It started to rain almost as soon as we started sketching, but I persevered till I had all the ink on, even though I was drawing on a wet page. The paper was the robustissimo Stillman and Birn Delta series, and I was using a Copic Multiliner pen which continued to draw on the wet paper. Not only was the rain splashing on the paper, but the building turned out to be the rear of Splash restaurant.
I sometimes walk along this back lane when I go to the library, so I am very familiar with the colours of the building and I also have a few photos of it. At this time of the year, on a sunny day, the airconditioning vents cast wonderful shadows. When i put the colour on later, at home, I painted a hint of the shadows from a photo, and although I deliberately painted a rainy sky, it looks as if the sun was out as well. It wasn’t.
Well, we had to sketch fast because of the weather, and then a number of us adjourned to The Pie Tin, on the next corner. It is a relatively new cafe specialising in pies, both savoury and sweet. I had some sort of a North African lamb pie, and it was delicious, chock full with meat.
In fact the conversation was almost worth the curtailed sketching. One of the things it let me to was Rod Byatt’s interesting discussion about Danny Gregory’s new book An Illustrated Journey, which we all own, of course. The conversation also, as always, turned to materials. My view is that there is an over emphasis on materials. Yes, they must be good quality, but more is not better. Colour mixing, rather than buying every colour. Not a popular or common view. And I have heaps of stuff.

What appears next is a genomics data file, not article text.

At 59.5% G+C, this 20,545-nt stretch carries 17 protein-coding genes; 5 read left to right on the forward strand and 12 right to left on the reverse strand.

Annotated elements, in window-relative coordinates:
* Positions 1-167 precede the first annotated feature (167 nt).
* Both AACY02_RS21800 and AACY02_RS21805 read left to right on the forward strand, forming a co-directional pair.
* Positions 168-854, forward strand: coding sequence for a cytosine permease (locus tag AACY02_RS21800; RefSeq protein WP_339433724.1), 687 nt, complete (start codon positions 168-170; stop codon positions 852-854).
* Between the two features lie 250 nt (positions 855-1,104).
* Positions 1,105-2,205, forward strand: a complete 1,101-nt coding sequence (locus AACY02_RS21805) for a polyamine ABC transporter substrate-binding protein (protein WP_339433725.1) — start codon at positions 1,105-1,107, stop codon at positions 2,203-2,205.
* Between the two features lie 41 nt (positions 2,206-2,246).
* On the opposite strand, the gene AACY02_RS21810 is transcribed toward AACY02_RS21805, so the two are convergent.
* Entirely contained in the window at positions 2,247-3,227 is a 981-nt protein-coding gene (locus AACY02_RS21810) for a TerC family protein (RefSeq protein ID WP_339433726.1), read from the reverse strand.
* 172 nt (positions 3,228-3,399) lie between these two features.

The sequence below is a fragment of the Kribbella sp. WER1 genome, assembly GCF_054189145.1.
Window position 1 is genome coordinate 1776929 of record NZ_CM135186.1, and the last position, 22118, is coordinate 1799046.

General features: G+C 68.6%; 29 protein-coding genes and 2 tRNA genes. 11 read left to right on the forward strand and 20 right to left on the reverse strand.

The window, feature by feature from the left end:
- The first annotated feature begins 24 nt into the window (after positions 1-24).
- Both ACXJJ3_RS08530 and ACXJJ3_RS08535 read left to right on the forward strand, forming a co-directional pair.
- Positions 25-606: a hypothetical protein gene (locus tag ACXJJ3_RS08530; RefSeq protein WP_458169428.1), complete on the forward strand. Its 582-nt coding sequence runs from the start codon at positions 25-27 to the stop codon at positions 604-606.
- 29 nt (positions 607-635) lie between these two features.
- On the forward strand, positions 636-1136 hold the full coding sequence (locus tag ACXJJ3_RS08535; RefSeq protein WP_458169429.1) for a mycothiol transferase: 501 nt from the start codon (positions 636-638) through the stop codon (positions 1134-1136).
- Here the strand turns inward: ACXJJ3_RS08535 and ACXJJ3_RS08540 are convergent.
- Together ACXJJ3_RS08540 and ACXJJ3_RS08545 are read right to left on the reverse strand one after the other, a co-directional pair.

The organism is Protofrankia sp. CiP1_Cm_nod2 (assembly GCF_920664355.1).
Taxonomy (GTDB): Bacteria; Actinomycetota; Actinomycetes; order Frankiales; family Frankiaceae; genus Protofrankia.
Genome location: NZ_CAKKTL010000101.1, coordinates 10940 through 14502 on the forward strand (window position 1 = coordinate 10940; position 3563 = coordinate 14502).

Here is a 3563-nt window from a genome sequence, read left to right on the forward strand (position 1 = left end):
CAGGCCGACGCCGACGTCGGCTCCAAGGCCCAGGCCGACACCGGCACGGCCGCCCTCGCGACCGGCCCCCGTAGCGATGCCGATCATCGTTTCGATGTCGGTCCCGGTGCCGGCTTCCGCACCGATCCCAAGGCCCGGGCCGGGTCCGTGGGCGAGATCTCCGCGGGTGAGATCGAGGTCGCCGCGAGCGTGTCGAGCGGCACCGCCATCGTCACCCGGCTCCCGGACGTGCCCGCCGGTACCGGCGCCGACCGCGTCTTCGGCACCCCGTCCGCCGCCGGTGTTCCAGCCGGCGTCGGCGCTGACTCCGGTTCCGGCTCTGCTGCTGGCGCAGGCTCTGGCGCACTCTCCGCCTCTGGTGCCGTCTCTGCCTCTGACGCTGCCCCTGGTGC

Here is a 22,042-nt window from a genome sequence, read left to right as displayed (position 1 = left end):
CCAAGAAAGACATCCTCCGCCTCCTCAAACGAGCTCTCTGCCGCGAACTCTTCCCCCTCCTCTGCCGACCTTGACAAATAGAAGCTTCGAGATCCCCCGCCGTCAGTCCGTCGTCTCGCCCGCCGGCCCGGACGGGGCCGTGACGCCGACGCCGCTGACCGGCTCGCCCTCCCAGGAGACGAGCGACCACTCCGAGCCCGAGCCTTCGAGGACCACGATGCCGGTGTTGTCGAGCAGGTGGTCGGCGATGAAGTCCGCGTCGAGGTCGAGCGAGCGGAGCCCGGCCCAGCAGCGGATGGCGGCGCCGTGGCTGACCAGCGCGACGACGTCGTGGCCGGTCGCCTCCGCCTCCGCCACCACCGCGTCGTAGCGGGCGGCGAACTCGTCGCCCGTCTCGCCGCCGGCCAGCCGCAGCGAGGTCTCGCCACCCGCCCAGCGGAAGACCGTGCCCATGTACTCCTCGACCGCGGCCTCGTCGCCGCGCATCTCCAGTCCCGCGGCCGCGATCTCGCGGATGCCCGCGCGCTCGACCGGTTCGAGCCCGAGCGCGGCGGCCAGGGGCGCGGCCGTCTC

Some time ago I began a book especially for sketches of pipes. The book is here along with the sketches I did a year or so ago. I have moved away from my plan to do all the pipes grey except for where there was paintwork. At Cockatoo Island on Easter Saturday I noticed that mostly the pipes were rusty, and though I don’t intend to always follow that, I have introduced that colour.
I layered some of the rusty pipes along behind the original ones to pull the whole thing together and carry the sketches from page to page in my concertina book. One pipe below the yellowish one that hasn’t had colour yet. The concertina has ten pages, and this is five of them, so I am half-way there. The trick will be to leave the right amount of white space.
We just had time before catching the ferry back to Circular Quay to go into the Industrial Precinct and sketch another machine. This one reminded me of a sewing machine but I’m sure its not.
Cockatoo Island was more crowded than I’ve ever seen it before with people everywhere, and many many campers and more tents than I have ever seen before. Sadly, one of the campers never made it back to the mainland, after falling from a cliff overnight.
This is the new family member, Cosmo, asleep on the back of the lounge. He is not asleep now. He’s helping. ……hgffffffffffffffffffffffffffffffff09vvy G -/uuuucxvcdddddddddddddddddddCCCCCCCCCCCCCCCCCCCCCCCCCCCCCW/////////// >
if you see what I mean. Helping with the typing also.
He’s a seal point ragdoll kitten aged thirteen weeks. I have had him for three weeks. He is very confident and independent. A toe-biter in the night for a while, but improving now. The first photo is the day he came – aged ten weeks. vvvvIMOOOOOOOOOOOOOOOOOOOOOOOOOOOOOOOOOOOOOOOOOOOOOOOOOOOOOOOOOOOOOOOOOOOOOOOOOOOOOOOOOOOOOOOOOOOOOOOOOOOOOOOOOOOOOOOOOOOOOOOOOOOOOOOOOOOOOOOOOOOOOOOOOOO
When he is asleep is the only time he stays still. The second photo is last week, making kitten stir-fry in my new little wok.
I sketched him with a dark brown and a white Prismacolour pencil on toned paper.